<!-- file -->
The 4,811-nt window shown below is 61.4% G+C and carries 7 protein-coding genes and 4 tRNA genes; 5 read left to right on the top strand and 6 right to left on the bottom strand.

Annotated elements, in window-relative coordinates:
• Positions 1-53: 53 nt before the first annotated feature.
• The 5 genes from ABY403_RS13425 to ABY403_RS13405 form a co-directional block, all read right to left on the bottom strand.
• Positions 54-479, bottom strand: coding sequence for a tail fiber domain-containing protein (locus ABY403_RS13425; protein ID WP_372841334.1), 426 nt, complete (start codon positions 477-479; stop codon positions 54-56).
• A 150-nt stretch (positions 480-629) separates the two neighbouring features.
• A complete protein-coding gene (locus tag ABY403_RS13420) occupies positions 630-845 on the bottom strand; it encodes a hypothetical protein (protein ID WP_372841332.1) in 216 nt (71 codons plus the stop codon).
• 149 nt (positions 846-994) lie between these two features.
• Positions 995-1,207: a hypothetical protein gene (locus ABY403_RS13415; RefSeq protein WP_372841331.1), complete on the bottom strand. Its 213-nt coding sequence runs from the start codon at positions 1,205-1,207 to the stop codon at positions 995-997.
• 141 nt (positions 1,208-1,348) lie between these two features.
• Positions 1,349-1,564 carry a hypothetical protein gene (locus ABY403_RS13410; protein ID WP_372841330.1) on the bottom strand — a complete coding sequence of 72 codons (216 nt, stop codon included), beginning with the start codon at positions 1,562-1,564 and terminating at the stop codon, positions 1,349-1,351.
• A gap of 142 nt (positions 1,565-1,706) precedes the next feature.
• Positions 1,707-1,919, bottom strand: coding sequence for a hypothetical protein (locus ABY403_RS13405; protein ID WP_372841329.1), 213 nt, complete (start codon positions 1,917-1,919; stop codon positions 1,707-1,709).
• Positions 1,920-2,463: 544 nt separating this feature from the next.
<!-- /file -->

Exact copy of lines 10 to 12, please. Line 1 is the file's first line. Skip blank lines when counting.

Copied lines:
• 141 nt (positions 1,208-1,348) lie between these two features.
• Positions 1,349-1,564 carry a hypothetical protein gene (locus ABY403_RS13410; protein ID WP_372841330.1) on the bottom strand — a complete coding sequence of 72 codons (216 nt, stop codon included), beginning with the start codon at positions 1,562-1,564 and terminating at the stop codon, positions 1,349-1,351.
• A gap of 142 nt (positions 1,565-1,706) precedes the next feature.